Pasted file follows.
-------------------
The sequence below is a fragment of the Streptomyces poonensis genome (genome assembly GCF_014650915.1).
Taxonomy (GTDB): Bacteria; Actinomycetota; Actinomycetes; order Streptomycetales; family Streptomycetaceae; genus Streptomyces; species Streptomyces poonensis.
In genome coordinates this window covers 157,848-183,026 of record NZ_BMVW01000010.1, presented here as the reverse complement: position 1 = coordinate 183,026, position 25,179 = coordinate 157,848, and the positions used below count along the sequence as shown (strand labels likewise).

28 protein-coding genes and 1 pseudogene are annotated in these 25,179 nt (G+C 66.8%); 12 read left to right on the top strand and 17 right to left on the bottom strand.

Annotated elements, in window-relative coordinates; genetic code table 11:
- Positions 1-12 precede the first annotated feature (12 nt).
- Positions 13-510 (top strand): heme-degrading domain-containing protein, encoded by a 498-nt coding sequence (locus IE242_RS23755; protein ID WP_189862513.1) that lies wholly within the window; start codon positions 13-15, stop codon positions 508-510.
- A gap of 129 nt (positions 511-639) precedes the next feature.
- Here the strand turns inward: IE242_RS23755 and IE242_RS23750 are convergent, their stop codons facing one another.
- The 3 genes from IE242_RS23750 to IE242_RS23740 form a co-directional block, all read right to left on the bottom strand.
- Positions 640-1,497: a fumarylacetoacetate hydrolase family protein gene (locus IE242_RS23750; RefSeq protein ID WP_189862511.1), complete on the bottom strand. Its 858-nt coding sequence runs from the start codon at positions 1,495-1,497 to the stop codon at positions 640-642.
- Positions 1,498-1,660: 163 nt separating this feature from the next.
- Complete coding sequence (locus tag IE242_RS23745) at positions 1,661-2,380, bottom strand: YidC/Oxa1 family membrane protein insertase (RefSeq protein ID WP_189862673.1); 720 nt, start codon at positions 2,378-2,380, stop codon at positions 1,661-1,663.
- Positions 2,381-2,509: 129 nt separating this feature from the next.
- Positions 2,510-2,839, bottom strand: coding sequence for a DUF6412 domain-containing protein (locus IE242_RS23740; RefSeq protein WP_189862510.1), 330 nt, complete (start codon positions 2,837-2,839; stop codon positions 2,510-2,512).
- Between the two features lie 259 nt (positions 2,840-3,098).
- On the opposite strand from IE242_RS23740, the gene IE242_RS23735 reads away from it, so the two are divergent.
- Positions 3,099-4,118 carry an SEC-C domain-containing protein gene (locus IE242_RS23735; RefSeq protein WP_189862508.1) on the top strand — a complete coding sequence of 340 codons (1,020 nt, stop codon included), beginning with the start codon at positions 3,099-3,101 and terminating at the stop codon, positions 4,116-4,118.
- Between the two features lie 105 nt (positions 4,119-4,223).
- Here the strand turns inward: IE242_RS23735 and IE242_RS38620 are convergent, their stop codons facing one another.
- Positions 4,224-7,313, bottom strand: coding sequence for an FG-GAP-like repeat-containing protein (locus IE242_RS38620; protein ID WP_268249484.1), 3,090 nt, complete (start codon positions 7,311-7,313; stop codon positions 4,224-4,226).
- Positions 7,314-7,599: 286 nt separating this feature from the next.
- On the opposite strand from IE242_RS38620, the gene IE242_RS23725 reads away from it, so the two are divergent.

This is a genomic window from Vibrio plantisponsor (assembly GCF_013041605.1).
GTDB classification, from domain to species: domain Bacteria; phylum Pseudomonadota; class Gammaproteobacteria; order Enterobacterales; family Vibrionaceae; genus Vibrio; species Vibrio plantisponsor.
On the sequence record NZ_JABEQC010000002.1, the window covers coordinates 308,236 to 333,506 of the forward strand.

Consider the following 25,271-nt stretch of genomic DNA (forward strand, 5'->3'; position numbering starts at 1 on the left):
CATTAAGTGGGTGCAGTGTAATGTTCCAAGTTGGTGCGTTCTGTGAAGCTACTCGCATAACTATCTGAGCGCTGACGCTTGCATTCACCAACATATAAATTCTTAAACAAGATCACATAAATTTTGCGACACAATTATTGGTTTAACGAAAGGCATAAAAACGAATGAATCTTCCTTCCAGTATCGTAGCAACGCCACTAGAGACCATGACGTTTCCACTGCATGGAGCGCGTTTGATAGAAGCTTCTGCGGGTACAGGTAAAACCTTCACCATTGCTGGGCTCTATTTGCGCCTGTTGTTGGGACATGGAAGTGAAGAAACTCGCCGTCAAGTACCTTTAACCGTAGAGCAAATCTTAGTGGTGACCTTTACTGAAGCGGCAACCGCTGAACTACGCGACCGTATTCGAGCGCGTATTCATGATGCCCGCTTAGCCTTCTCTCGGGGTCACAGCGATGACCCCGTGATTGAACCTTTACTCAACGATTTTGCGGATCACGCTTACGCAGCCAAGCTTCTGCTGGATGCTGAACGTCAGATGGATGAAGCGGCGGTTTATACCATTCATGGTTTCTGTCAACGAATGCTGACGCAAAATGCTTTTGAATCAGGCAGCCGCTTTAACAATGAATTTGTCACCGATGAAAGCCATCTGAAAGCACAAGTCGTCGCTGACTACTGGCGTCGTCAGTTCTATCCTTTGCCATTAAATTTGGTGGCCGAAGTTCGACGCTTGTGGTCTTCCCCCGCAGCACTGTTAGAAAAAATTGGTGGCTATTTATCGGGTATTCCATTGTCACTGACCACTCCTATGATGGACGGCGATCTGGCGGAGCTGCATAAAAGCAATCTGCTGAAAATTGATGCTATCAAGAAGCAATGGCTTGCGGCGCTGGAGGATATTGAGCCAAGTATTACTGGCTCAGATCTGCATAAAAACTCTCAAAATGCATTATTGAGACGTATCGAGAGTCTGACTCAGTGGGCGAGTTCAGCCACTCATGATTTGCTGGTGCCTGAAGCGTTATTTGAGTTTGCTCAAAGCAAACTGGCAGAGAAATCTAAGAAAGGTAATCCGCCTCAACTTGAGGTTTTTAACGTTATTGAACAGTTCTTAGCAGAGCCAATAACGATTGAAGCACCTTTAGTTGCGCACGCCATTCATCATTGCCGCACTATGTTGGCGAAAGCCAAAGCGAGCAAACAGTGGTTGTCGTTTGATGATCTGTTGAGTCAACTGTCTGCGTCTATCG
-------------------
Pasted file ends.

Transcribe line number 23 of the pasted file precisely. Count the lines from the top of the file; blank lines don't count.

- On the opposite strand from IE242_RS38620, the gene IE242_RS23725 reads away from it, so the two are divergent.